by julia.hanigsberg | April 30th, 2013
It’s been about six months since my last installment of Julia’s Book Club and I was delighted when Ryerson Folio asked for another installment. I’ve been very busy reading my way through the growing digital books on my nightstand (Kindle!) and in this blog post I want to share with you two of the extraordinary novels I’ve recently read, as well as two unconventional and thought-provoking “how-to” tomes that seriously opened my eyes.
Two gripping family sagas
One of my favorite literary genres is the sweeping family story that takes the reader through multiple generations, interesting places and pivotal moments in history. Randy Boyagoda’s Beggar’s Feast therefore suited me to a T. Written by the chair of Ryerson’s English Department, Beggar’s Feast is a glorious ride through the not-so-sweet life of Sam Kandy, born in colonial Ceylon (now Sri Lanka). From a boyhood indentured to a Buddhist monastery, Sam reinvents himself through his own courage and ingenuity – and with the help of a series of mentors and business partners.
Sam is such a wonderful protagonist: equal parts cunning con man, savvy businessman, vengeful schemer and all the while naïve in unexpected ways. His story takes a winding path through history and leaps across continents, propelled by Boyagoda’s technicolour language and vivid depictions. Where are the good men in this novel? Who are the women? Are we ultimately to pity, fear or like Sam? Does it even matter if we like him? What are we to make of his choices and where they ultimately take him?
The frigid coat of Newfoundland couldn’t be less like Ceylon. Yet, in his novel Galore, Michael Crummey is equally able to transport us back through history and lyrically depict a generational saga that begins with portents that may be magical.
If Sam Kandy’s life wouldn’t have been the same but for a charging elephant, then Crummey’s beached whale and the mysterious birth of a stranger from the whale’s belly is equally significant. Thus starts a mystical tale of fairies and ghosts, bullies and witches, changelings and mistakes, and fear and loathing of Irish and English settlers brought across the ocean. Love’s tragic errors repeat through Galore’s generations, and families are unable to shake off the ancestral burdens that cling to them. Laced with real figures from Newfoundland history, Crummey’s tale has the complexity of a Russian novel – but on fast forward.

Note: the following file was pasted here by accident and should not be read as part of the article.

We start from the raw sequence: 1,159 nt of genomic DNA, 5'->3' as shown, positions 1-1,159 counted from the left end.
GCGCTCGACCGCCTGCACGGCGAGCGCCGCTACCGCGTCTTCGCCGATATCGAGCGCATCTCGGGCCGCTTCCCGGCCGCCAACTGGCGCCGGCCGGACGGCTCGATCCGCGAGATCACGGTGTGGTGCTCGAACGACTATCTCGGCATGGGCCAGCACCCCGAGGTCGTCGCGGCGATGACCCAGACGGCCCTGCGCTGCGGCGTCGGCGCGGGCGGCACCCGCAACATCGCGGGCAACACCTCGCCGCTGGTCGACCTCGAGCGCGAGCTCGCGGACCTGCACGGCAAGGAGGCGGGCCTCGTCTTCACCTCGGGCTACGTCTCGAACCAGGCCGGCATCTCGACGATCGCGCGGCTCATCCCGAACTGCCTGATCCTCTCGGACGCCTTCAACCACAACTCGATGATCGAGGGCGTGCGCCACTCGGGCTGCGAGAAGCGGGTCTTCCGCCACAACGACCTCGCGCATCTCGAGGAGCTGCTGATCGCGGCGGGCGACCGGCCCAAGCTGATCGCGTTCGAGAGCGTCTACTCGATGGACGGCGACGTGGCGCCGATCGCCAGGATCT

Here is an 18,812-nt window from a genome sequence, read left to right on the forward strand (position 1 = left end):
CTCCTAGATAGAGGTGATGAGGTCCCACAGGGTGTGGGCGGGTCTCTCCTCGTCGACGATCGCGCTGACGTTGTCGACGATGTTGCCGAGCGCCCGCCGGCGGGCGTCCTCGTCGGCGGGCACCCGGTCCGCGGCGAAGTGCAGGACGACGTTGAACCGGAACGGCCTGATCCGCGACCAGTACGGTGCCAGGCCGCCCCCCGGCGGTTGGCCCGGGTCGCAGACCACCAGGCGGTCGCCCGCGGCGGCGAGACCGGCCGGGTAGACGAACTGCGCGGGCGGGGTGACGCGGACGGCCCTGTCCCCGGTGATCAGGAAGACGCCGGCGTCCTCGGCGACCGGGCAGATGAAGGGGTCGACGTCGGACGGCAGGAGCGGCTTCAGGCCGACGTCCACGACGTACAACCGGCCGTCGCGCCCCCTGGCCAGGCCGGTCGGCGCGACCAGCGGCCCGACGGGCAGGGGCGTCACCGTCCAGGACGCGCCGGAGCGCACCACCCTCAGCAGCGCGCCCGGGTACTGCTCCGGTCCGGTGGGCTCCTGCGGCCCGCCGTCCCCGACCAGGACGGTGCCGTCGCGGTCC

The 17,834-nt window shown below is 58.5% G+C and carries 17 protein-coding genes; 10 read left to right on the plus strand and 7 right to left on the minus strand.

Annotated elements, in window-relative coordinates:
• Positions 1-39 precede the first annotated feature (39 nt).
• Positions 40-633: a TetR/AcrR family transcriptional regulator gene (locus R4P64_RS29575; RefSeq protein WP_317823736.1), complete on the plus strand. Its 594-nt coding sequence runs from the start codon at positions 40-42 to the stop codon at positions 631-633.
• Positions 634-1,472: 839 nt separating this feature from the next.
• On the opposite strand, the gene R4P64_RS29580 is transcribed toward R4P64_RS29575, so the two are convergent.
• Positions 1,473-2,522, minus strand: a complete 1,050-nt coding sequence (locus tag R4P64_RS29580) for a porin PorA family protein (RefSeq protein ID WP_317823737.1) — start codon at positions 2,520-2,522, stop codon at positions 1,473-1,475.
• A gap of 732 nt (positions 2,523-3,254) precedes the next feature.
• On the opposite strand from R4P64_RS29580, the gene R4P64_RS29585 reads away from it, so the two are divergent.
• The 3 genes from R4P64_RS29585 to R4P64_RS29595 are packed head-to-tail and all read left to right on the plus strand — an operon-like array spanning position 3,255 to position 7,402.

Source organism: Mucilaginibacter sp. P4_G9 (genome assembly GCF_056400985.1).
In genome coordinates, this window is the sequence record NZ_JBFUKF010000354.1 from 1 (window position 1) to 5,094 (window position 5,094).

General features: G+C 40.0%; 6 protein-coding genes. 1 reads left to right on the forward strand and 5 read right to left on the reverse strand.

Two “how to” books that are nothing like the “For Dummies” series
I read these next two books back to back. How is that for some concentrated self-improvement?
While employing distinct voices and approaches, both Caitlan Moran and Baratunde Thurston use the form of the “how to” book as memoir and call to action. In How to be a Woman, Moran, a British entertainment journalist, uses her life as a lab to investigate what it means to be a woman and a feminist in the 2000s. Whether addressing high heels (she likes them sometimes) or thongs (hates them always), motherhood, childbirth, marriage, career or sexual harassment, Moran has illuminating experiences and perspectives to share.
Moran is perhaps most provocative when she describes the abortion she had with her third pregnancy. It’s a choice that some will judge negatively, but her courage in telling the story and describing the experience is undeniable. How to be a Woman is often laugh-out-loud funny, and is very much written in the spirit of girlfriends sharing a few drinks and telling each other their best stories and closest kept secrets.
Thurston, for his part, is a terrific and often hilarious writer with a stereotype-defying life story that he uses in order to open a fresh dialogue about race. The son of a single mom whose dad was a drug addict who suffered a violent death, Thurston is also private high school- and Ivy League college-educated, the product of a mom who was an African nationalist and tofu lover. A digital innovator, former management consultant, political activist and comedian, in How to be Black he brings all these experiences to bear in depicting the types and stereotypes of African-American culture – including descriptions (in blisteringly funny terms) of how to be an “angry black man” among other archetypes. Reading this book produced the satisfying and even titillating effect of feeling like a voyeur – and ending up much smarter for it.